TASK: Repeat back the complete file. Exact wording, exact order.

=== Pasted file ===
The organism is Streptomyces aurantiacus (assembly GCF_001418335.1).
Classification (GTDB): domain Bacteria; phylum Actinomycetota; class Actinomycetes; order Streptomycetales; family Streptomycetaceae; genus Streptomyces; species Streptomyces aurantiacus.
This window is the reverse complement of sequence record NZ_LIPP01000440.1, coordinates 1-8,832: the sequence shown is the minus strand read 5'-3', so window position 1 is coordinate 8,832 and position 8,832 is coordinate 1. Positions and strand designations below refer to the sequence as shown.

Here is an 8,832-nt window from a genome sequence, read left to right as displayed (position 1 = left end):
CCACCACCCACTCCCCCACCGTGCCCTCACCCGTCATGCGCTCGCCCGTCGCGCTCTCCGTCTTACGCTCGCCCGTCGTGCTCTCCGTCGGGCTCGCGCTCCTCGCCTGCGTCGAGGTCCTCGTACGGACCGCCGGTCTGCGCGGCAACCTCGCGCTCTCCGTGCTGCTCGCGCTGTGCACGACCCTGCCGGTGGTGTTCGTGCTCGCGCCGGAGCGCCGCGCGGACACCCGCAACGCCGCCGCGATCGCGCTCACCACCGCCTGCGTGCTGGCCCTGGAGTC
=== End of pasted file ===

The organism is Streptomyces aurantiacus (assembly GCF_001418335.1).
Classification (GTDB): domain Bacteria; phylum Actinomycetota; class Actinomycetes; order Streptomycetales; family Streptomycetaceae; genus Streptomyces; species Streptomyces aurantiacus.
This window is the reverse complement of sequence record NZ_LIPP01000440.1, coordinates 1-8,832: the sequence shown is the minus strand read 5'-3', so window position 1 is coordinate 8,832 and position 8,832 is coordinate 1. Positions and strand designations below refer to the sequence as shown.

Here is an 8,832-nt window from a genome sequence, read left to right as displayed (position 1 = left end):
CCACCACCCACTCCCCCACCGTGCCCTCACCCGTCATGCGCTCGCCCGTCGCGCTCTCCGTCTTACGCTCGCCCGTCGTGCTCTCCGTCGGGCTCGCGCTCCTCGCCTGCGTCGAGGTCCTCGTACGGACCGCCGGTCTGCGCGGCAACCTCGCGCTCTCCGTGCTGCTCGCGCTGTGCACGACCCTGCCGGTGGTGTTCGTGCTCGCGCCGGAGCGCCGCGCGGACACCCGCAACGCCGCCGCGATCGCGCTCACCACCGCCTGCGTGCTGGCCCTGGAGTC